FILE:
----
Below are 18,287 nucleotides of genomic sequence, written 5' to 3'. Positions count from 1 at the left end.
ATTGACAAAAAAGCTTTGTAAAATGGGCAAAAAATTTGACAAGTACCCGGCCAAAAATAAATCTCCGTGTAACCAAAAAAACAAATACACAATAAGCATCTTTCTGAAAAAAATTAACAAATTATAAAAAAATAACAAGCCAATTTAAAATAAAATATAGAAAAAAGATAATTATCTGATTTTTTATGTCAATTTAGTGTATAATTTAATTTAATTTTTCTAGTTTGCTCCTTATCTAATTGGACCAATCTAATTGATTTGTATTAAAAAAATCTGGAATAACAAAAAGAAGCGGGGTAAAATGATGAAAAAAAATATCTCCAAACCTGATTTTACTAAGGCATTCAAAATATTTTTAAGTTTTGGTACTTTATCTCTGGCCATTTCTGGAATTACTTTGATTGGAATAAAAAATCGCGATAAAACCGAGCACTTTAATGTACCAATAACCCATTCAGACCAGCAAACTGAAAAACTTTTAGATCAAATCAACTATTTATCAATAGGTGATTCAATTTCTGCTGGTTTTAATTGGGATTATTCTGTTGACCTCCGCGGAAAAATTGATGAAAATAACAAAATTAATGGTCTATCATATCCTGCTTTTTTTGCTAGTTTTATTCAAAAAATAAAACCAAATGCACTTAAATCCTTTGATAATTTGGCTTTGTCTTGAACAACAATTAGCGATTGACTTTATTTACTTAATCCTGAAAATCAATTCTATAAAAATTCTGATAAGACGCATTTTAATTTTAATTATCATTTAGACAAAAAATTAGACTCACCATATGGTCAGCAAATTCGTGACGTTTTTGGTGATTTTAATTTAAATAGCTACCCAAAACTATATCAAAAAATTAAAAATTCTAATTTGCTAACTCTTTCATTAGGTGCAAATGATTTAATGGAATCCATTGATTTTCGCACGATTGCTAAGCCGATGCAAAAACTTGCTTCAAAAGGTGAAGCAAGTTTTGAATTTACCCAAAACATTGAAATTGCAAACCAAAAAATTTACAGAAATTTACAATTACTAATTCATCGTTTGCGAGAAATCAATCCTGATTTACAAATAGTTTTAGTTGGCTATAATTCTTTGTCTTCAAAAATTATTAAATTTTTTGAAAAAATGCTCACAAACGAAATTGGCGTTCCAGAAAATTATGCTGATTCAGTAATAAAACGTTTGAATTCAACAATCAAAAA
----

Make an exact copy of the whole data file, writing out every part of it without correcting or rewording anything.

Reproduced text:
Below are 18,287 nucleotides of genomic sequence, written 5' to 3'. Positions count from 1 at the left end.
ATTGACAAAAAAGCTTTGTAAAATGGGCAAAAAATTTGACAAGTACCCGGCCAAAAATAAATCTCCGTGTAACCAAAAAAACAAATACACAATAAGCATCTTTCTGAAAAAAATTAACAAATTATAAAAAAATAACAAGCCAATTTAAAATAAAATATAGAAAAAAGATAATTATCTGATTTTTTATGTCAATTTAGTGTATAATTTAATTTAATTTTTCTAGTTTGCTCCTTATCTAATTGGACCAATCTAATTGATTTGTATTAAAAAAATCTGGAATAACAAAAAGAAGCGGGGTAAAATGATGAAAAAAAATATCTCCAAACCTGATTTTACTAAGGCATTCAAAATATTTTTAAGTTTTGGTACTTTATCTCTGGCCATTTCTGGAATTACTTTGATTGGAATAAAAAATCGCGATAAAACCGAGCACTTTAATGTACCAATAACCCATTCAGACCAGCAAACTGAAAAACTTTTAGATCAAATCAACTATTTATCAATAGGTGATTCAATTTCTGCTGGTTTTAATTGGGATTATTCTGTTGACCTCCGCGGAAAAATTGATGAAAATAACAAAATTAATGGTCTATCATATCCTGCTTTTTTTGCTAGTTTTATTCAAAAAATAAAACCAAATGCACTTAAATCCTTTGATAATTTGGCTTTGTCTTGAACAACAATTAGCGATTGACTTTATTTACTTAATCCTGAAAATCAATTCTATAAAAATTCTGATAAGACGCATTTTAATTTTAATTATCATTTAGACAAAAAATTAGACTCACCATATGGTCAGCAAATTCGTGACGTTTTTGGTGATTTTAATTTAAATAGCTACCCAAAACTATATCAAAAAATTAAAAATTCTAATTTGCTAACTCTTTCATTAGGTGCAAATGATTTAATGGAATCCATTGATTTTCGCACGATTGCTAAGCCGATGCAAAAACTTGCTTCAAAAGGTGAAGCAAGTTTTGAATTTACCCAAAACATTGAAATTGCAAACCAAAAAATTTACAGAAATTTACAATTACTAATTCATCGTTTGCGAGAAATCAATCCTGATTTACAAATAGTTTTAGTTGGCTATAATTCTTTGTCTTCAAAAATTATTAAATTTTTTGAAAAAATGCTCACAAACGAAATTGGCGTTCCAGAAAATTATGCTGATTCAGTAATAAAACGTTTGAATTCAACAATCAAAAA